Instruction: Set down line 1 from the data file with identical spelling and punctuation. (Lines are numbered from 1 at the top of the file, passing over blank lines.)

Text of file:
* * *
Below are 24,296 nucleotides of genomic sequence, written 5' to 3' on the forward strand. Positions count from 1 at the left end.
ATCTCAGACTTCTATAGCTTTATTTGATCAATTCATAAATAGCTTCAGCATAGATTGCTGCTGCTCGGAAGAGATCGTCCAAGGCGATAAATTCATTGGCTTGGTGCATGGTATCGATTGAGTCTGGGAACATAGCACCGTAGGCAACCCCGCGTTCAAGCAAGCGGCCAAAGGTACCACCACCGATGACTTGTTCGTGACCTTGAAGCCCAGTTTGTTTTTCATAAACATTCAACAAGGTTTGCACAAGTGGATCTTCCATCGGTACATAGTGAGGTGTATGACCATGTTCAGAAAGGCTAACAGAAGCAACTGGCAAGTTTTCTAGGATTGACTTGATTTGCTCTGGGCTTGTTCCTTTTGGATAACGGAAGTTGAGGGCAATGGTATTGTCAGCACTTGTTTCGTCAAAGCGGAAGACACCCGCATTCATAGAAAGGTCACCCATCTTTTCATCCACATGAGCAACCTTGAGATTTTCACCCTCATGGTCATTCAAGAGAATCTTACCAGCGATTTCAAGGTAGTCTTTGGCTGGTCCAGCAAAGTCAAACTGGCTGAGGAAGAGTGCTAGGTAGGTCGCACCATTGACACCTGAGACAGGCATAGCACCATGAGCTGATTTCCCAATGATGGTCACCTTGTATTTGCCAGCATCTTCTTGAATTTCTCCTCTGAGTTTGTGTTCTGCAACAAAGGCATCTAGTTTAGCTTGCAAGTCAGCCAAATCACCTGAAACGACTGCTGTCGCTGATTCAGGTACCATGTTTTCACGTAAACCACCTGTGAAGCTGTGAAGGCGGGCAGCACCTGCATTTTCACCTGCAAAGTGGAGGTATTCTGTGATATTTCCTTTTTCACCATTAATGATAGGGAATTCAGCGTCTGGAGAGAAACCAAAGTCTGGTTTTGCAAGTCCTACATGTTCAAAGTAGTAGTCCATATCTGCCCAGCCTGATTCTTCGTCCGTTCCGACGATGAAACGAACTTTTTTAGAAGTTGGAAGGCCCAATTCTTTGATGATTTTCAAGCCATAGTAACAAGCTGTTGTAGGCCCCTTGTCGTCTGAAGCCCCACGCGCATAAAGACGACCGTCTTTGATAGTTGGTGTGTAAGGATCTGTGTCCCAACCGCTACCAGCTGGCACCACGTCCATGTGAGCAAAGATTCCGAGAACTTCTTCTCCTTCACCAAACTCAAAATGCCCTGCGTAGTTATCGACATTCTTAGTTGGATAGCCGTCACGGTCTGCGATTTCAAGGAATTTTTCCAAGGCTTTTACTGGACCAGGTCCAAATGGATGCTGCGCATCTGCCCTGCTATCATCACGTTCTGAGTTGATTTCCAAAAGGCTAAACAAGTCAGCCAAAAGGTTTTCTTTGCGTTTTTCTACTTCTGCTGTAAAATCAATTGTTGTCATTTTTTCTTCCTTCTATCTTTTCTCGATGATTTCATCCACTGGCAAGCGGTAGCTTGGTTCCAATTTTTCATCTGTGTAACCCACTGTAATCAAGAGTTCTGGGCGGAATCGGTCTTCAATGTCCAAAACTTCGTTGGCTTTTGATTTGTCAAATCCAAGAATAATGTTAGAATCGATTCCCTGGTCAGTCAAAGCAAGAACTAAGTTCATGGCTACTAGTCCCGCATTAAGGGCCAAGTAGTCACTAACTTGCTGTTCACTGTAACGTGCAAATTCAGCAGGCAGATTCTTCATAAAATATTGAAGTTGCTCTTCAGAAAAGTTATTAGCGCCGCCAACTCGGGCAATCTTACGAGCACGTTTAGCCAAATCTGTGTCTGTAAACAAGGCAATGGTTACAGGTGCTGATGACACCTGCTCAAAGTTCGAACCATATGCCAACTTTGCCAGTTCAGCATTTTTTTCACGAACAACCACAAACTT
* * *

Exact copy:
Below are 24,296 nucleotides of genomic sequence, written 5' to 3' on the forward strand. Positions count from 1 at the left end.